USCCB: Catholic charities shouldn't go secular, Vatican official warns

by John L. Allen Jr.

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Ahead of a discussion by the U.S. bishops of now-severed links between their top domestic anti-poverty program and the controversial ACORN network, the pope’s top lieutenant on charitable activities has warned that Catholic relief agencies must not lose their religious identity.

Cardinal Paul Josef Cordes, speaking to the bishops this morning, did not enter into the debate about ties between the Catholic Campaign for Human Development and ACORN. He did, however, issue a general caution that Catholic charities must not become “indistinguishable from secular organizations such as UNICEF, the Red Cross, and others.”

Cordes, a German who heads “Cor Unum,” the Vatican’s coordinating body for charitable activity, spoke this morning to the U.S. bishops taking part in their fall meeting Nov. 10-13 in Baltimore.

Cordes lauded the “hundreds of millions” contributed each year to charitable causes by Americans, as well as their “untold hours in voluntary service.” The United States, he said, “is among the most generous of the world’s nations.” Cordes said he wanted to thank American Catholic charitable bodies through the bishops, specifically mentioning Catholic Charities USA, Catholic Relief Services, the Saint Vincent De Paul Society, the Third Order Franciscans, and “so many others.”

Among other things, Cordes expressed awe – and, perhaps, just a twinge of envy – at the financial resources generated by American Catholic charities. He noted, for example, that Catholic Relief Services has a budget of $555 million for overseas relief. By way of comparison, he said, the Vatican office he heads has a budget of just $13 million, which he jokingly described as “peanuts.”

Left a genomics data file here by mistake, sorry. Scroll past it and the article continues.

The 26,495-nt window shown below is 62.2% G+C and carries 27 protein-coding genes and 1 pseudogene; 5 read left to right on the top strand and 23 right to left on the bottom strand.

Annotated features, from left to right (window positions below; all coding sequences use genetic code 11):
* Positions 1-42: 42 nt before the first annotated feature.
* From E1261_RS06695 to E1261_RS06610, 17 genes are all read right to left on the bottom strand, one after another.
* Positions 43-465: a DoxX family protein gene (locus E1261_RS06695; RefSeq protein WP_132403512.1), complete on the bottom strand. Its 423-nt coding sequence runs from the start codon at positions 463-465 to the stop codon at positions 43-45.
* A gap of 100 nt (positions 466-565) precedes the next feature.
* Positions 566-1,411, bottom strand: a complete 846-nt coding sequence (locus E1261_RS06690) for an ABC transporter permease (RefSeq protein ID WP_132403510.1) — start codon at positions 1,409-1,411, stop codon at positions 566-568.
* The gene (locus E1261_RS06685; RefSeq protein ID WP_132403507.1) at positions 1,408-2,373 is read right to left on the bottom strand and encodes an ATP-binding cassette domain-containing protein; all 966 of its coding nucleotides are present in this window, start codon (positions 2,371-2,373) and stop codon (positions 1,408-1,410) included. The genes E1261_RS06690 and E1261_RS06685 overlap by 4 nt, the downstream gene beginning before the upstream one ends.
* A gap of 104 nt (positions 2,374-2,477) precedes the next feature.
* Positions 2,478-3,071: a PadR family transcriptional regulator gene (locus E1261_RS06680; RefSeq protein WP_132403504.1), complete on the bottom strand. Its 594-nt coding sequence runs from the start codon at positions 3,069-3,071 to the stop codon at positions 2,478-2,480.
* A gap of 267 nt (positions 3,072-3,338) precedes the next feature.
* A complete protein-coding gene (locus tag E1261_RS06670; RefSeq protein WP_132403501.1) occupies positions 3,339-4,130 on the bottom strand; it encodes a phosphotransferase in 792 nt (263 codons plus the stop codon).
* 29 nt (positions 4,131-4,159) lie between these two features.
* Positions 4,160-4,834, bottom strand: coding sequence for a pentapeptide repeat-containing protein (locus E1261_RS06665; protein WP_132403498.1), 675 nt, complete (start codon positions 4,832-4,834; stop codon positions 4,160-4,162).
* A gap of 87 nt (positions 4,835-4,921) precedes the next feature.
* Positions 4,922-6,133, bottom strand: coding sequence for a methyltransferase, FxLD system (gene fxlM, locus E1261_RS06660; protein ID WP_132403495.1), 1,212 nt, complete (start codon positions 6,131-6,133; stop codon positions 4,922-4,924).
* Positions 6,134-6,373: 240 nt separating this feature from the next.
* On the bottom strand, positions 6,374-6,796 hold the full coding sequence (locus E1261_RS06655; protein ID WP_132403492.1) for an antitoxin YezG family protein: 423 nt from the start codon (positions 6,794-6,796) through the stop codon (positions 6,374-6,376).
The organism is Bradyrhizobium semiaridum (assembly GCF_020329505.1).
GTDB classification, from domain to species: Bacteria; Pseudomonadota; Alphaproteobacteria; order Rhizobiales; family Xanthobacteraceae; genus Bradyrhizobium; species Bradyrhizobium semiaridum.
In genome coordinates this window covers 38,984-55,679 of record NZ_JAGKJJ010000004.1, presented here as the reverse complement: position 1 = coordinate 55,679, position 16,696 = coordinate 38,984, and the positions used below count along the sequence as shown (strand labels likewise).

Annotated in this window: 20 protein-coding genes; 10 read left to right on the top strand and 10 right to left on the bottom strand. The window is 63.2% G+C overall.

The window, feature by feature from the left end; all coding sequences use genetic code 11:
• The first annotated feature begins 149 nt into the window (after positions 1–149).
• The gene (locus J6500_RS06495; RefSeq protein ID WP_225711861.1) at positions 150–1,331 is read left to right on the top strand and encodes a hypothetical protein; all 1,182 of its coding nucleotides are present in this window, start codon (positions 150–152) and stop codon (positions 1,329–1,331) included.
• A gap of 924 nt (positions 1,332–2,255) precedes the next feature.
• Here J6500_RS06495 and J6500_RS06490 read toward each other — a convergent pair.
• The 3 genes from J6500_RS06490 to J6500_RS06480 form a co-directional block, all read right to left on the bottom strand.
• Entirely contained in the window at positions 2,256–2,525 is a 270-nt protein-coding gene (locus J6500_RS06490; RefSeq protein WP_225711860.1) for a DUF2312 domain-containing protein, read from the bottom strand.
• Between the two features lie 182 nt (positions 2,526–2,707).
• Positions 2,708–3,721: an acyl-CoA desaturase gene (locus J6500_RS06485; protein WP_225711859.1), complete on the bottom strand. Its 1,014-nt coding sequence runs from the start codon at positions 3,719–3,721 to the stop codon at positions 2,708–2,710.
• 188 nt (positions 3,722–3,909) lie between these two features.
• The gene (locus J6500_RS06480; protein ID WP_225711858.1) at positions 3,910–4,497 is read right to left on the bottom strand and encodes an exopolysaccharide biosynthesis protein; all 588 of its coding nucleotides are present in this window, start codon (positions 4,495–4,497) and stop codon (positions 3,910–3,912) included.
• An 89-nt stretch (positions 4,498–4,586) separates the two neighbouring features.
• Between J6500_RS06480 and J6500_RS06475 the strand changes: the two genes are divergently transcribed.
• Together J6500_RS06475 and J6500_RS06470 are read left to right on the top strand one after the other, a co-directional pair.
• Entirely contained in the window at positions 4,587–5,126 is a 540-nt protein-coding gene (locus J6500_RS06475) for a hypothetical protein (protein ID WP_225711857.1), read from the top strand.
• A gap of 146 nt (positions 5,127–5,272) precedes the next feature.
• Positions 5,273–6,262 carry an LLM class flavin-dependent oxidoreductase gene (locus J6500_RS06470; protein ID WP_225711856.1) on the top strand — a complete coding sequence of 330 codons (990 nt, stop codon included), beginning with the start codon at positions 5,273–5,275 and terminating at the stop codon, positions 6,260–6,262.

America, however, is not the only place where Catholic charity is big business. He pointed to Germany, where the Catholic relief organization Caritas has a payroll of 500,000 people, making it, he said, the second-largest employer after the state.

Those resources are “a cause for rejoicing,” Cordes said, but added that the church must also be “vigilant about their side-effects.”

“Charitable organizations must not forget the Christian meaning of their activity, influenced by the present philanthropic climate or by excessive reliance on public funds,” Cordes said. Catholic charity, Cordes said, is intended to be a “sign of God’s goodness.”

Cordes said that Cor Unum recently organized a set of spiritual exercises for leaders in church-run charities, to some extent designed to foster a clear sense of what makes Catholic charitable activity distinct from its secular counterparts.

The comments from Cordes may help set the stage for a planned discussion tomorrow by the bishops about their Catholic Campaign for Human Development, which funds anti-poverty programs, and its relationship with the “Association of Community Organizations for Reform Now,” a network of local community groups commonly known as ACORN.

In part, tomorrow’s discussion by the bishops is intended to allay concerns ahead of a planned national collection in American parishes for the Catholic Campaign for Human Development set for Nov. 22-23.